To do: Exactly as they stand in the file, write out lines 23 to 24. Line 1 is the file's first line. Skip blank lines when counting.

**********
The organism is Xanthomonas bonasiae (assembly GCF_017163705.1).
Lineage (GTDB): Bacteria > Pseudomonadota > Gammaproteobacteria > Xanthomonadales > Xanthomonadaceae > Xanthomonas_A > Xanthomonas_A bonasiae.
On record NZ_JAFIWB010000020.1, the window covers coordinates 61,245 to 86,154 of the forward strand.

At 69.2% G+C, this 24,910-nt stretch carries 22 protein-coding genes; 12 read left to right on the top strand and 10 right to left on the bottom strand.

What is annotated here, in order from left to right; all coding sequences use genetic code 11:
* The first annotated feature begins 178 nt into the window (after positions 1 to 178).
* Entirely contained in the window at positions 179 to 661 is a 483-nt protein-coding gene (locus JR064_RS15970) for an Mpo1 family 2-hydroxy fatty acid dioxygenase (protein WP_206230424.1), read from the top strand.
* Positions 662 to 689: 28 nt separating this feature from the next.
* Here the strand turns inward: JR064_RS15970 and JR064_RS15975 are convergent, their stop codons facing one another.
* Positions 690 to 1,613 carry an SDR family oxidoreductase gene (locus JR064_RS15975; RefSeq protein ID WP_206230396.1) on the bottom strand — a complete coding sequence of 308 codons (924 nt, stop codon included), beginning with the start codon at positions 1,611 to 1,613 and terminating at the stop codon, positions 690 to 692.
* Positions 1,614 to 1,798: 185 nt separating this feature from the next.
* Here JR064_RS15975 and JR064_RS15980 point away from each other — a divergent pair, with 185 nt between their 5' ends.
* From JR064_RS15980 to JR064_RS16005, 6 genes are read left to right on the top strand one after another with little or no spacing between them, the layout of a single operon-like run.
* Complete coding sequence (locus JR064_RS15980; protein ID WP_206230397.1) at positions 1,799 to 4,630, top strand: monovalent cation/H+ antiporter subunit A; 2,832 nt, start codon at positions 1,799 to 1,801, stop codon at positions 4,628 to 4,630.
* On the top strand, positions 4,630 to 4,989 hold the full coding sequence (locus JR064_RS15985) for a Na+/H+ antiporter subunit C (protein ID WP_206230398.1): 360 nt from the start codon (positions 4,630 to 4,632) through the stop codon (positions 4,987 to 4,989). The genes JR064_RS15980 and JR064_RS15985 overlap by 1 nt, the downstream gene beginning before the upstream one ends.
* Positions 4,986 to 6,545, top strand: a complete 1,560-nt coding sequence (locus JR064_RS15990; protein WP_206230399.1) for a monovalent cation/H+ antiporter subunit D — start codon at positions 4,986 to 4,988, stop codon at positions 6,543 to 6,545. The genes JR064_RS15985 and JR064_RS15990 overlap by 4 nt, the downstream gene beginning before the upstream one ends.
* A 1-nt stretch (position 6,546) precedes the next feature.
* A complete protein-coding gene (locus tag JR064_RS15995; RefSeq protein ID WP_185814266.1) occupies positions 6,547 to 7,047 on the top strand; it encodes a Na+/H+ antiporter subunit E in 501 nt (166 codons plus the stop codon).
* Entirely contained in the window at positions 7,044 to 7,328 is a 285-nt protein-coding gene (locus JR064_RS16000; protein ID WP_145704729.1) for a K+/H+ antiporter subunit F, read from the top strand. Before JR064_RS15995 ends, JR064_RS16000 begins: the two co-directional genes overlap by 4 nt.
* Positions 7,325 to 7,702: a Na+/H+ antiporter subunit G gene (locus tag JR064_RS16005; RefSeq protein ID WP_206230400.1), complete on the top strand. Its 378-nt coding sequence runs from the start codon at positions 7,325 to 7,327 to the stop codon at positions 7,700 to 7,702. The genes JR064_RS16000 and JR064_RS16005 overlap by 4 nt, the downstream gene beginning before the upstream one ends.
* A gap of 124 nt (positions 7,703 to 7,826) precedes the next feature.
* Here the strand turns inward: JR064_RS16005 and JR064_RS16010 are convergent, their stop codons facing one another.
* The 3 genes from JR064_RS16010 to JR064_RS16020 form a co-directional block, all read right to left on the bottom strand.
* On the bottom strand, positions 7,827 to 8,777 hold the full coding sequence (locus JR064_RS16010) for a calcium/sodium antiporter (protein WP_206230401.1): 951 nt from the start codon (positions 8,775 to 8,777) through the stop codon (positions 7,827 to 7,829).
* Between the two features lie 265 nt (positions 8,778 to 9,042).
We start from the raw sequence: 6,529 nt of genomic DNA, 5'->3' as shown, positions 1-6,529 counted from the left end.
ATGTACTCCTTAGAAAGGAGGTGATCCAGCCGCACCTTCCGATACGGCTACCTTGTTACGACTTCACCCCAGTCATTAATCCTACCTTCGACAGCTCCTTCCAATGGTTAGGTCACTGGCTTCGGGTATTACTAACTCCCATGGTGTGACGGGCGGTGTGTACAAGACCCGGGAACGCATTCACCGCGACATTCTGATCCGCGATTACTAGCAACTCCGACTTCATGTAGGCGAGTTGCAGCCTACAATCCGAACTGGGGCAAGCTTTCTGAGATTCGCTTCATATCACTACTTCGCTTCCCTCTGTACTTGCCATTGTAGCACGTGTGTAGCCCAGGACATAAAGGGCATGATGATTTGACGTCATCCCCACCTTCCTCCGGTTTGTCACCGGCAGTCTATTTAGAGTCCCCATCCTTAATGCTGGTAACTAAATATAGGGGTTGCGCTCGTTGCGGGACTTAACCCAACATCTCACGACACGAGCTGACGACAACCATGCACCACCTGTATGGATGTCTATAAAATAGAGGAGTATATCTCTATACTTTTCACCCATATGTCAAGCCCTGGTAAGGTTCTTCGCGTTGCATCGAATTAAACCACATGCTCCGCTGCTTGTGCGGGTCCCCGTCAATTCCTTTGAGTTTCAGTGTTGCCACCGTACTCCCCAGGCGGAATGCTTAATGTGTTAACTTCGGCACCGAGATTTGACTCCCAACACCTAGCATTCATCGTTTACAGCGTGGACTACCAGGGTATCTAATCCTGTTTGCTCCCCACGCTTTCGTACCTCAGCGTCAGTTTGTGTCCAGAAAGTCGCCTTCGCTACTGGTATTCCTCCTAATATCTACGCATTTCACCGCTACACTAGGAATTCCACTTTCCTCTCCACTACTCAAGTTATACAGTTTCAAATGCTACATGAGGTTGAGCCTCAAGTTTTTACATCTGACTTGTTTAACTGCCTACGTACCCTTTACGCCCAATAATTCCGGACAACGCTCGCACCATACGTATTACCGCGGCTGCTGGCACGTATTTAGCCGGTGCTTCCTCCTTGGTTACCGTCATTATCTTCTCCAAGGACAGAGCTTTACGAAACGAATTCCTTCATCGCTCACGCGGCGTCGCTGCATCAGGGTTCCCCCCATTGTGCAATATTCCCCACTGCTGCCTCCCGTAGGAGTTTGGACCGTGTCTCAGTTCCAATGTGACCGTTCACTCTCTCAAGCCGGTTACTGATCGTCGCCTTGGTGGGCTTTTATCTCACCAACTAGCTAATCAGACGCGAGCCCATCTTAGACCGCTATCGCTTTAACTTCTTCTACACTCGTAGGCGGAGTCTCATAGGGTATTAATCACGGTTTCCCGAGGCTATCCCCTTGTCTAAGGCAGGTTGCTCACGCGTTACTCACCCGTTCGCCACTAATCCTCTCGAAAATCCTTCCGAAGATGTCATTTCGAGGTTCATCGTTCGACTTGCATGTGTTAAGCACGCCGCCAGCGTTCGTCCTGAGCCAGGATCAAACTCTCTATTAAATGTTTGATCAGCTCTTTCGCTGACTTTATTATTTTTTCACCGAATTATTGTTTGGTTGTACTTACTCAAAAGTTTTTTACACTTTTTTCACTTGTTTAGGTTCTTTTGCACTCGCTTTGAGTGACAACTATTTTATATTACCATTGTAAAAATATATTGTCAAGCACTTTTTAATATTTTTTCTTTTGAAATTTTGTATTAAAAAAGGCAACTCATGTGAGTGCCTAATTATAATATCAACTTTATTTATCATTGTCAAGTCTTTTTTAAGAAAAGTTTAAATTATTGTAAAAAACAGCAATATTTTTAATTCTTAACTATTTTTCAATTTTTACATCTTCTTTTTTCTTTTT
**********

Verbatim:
* The 3 genes from JR064_RS16010 to JR064_RS16020 form a co-directional block, all read right to left on the bottom strand.
* On the bottom strand, positions 7,827 to 8,777 hold the full coding sequence (locus JR064_RS16010) for a calcium/sodium antiporter (protein WP_206230401.1): 951 nt from the start codon (positions 8,775 to 8,777) through the stop codon (positions 7,827 to 7,829).